Today’s announcement by the Federal Minister for Justice, Michael Keenan, that all new psychoactive substances (NPS) will be prohibited from import unless importers can prove they have a legitimate use, will see the creation of hundreds of mobile drug labs and secret production houses start up around the country.
Sex Party President and Eros CEO, Fiona Patten, said the Minister’s media release was very thin on detail. “Will the bans be based on pharmacological mimicry (like Qld and SA) or on psychoactivity (like NSW)? If based on ‘mimicry’, then will they only apply to LSD, MDMA and cannabis as suggested in the new laws (ie sertonergics and cannabinomimetics) or also to other drugs like GHB, amphetamine etc (ie GABAergics, adrenergics, etc)?
She said that the new laws would radically change the supply chain for NPS in Australia. “Bans on imports do nothing to address the desire and the market for drugs at home” she said. “If they can no longer be bought in from overseas, there are plenty of chemistry graduates who have the know-how to produce these new synthetic psychoactive substances within Australia. The federal government may have just inadvertently opened the door to a massive new drug problem”.
Ms Patten said that regulation would be far more effective in controlling NPS and cited the release of new statistics by the New Zealand Star Trust group last week that showed that during 2013, while it was legal to sell approximately 30 NPS in that country, illicit drug offences declined by 22.7%. Paul Glue, head of psychological medicine at Dunedin School of Medicine (NZ) said that “Since the Bill was enacted, we have seen fewer hospital admissions and emergency presentations associated with the use of synthetics”.
During 2013 there were no recorded deaths from NPS in NZ at the same time as 3,764 people died from tobacco use. The New Zealand government collected $42 million in taxes from the sale of regulated NPS and 3.5 million packets were sold. There were 12 positive media stories and 2,843 negative ones on the topic during 2013.
Ms Patten said the proposed regulatory regime invested unworkable powers with the ACBPS to determine if a substance had a ‘legitimate use’ and that it was unfair to allow the agency that seized the NPS in the first place to then consider whether or not that decision had been correct. “Many common herbs like Damiana have a psychoactive effect”, she said. “Will they be banned? And what is a ‘legitimate use’ anyway? Is the importation of a weak NPS as a healthier substitute for tobacco or alcohol, a ‘legitimate use’?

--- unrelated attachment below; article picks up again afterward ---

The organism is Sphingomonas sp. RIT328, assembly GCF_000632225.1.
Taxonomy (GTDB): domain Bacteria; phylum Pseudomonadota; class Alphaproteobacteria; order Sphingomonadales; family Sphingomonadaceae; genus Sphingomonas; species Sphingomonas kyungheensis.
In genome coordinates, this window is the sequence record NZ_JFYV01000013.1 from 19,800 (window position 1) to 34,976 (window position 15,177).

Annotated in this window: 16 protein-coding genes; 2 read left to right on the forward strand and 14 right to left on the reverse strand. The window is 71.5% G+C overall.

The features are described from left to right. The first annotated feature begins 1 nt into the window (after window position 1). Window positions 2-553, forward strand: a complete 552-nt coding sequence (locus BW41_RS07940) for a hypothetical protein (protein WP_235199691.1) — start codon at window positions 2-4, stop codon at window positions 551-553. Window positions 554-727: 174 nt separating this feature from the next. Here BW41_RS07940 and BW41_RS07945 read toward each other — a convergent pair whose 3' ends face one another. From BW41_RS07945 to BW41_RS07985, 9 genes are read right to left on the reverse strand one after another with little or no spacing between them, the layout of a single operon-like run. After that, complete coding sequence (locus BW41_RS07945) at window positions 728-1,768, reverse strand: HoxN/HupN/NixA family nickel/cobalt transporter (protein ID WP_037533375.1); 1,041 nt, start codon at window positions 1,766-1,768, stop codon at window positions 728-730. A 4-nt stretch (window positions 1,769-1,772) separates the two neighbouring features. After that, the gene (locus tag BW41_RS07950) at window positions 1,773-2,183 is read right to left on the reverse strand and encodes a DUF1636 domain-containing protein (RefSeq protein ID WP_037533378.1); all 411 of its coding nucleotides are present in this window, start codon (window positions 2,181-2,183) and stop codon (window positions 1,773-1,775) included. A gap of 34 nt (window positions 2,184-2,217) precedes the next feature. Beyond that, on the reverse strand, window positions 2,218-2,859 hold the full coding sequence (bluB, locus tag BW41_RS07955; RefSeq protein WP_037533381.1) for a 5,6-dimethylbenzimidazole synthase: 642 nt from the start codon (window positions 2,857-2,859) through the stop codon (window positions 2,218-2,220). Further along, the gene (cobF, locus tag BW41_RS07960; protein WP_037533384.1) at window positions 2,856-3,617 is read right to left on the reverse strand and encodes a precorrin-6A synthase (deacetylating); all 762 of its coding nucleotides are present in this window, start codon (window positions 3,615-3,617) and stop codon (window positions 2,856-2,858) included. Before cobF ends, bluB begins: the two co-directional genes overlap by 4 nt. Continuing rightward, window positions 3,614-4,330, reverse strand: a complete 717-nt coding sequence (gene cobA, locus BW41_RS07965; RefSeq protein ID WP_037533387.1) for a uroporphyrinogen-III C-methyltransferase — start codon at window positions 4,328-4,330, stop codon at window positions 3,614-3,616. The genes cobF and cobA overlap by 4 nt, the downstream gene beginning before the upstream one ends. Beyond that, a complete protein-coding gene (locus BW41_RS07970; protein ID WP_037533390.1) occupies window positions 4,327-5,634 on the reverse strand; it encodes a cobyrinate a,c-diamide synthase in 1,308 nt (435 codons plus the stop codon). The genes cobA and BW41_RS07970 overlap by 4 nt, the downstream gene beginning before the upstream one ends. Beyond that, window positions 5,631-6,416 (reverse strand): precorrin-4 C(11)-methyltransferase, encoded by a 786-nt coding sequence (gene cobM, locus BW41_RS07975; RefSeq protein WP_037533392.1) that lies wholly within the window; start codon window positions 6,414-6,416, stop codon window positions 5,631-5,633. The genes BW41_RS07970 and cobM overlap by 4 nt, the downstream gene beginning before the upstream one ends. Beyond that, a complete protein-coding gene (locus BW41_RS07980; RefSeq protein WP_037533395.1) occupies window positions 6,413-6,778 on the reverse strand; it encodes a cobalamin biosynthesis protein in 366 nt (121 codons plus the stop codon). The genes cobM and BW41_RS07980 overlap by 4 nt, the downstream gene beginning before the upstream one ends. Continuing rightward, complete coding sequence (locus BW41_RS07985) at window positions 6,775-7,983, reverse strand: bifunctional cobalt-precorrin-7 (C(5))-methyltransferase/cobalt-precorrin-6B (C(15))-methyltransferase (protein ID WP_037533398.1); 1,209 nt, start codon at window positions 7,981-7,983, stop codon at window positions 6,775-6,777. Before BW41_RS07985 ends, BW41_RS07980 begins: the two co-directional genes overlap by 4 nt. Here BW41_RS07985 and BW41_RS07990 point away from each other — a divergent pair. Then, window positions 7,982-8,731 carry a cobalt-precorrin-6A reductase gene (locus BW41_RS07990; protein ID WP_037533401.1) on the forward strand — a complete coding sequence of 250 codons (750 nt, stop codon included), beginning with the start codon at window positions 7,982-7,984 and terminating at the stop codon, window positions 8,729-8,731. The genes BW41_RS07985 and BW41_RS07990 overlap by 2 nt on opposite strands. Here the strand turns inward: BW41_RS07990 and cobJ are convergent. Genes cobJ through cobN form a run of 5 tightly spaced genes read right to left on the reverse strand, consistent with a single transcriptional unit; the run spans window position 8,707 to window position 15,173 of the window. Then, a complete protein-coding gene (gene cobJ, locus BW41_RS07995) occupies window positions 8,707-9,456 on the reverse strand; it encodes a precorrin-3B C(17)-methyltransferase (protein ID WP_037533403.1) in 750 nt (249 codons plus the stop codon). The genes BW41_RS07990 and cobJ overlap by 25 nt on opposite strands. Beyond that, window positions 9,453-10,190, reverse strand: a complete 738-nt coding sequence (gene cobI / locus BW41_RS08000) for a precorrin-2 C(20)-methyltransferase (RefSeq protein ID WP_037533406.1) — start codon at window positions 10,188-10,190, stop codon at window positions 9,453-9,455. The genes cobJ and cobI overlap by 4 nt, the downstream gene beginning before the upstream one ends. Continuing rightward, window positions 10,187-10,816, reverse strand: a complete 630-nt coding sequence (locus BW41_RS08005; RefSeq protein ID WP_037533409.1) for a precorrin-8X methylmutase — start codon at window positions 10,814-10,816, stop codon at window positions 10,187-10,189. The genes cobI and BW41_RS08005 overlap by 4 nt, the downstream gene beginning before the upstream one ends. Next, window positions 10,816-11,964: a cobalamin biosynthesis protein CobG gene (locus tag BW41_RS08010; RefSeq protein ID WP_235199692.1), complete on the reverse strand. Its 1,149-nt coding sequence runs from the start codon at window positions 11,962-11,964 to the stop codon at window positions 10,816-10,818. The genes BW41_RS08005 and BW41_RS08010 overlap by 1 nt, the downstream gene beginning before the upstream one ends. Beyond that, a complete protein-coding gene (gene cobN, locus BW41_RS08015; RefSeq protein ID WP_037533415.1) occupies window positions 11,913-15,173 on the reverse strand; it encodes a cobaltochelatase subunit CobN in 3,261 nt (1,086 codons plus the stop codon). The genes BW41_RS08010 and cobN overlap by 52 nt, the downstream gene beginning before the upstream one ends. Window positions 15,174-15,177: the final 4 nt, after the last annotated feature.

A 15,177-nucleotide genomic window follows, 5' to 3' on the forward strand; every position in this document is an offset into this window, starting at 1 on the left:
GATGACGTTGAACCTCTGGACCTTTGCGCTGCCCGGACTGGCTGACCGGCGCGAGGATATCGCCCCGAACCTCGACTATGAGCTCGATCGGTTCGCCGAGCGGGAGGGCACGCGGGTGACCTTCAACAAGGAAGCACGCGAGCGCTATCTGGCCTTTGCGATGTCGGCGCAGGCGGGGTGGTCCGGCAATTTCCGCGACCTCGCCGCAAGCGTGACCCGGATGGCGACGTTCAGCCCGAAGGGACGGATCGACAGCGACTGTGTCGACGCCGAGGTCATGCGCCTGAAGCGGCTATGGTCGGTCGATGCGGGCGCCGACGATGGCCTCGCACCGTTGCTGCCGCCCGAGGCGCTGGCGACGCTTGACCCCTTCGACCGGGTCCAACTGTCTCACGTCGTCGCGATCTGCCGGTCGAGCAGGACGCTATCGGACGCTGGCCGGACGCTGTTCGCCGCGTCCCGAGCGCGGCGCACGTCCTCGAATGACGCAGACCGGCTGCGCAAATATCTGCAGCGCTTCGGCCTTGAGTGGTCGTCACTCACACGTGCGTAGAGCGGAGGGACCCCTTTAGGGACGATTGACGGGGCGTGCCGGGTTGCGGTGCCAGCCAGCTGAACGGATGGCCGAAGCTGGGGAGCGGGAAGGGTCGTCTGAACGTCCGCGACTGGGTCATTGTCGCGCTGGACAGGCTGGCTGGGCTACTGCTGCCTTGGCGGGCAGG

Ms Patten said Australia was about to break into the scenarios and storylines of the highest rated TV show of all time – Breaking Bad. On one level the TV show was a ‘morality play’ about a high school chemistry teacher, Walter White, who is diagnosed with inoperable lung cancer. He turns to a life of crime producing methamphetamine from a mobile laboratory in the form of a caravan, in order to ensure his family is looked after when he is gone. On another level, the program offers policy makers a compelling and fascinating account of how the prohibition of the new illicit drugs makes organized crime rich and casts misery on average families. Ms Patten strongly advised policy makers to watch the first series before escalating any prohibition on illicit drugs.
She said the negative impacts and dangers of NPS had been overstated in the Government’s Regulatory Impact Statement with little or no evidence produced. There had been little research done on the actual health impact of NPS. On this note she said she was concerned that the Alcohol and Drug sector had not been consulted and possibly were not aware of the RIS.
“The size of the market for synthetic cannabinoid-type products alone is estimated at more than $600 million in Australia”, she said. “If other NPS and individual purchases made via the internet are included, then that figure could be as much as a billion dollars. Considering the size of the market for these products it must be assumed that the vast majority of consumers do not suffer any significant negative health effects.”
Ms Patten said that the solution to the emergence of the New Psychoactive Substances was to legalise an old one – cannabis.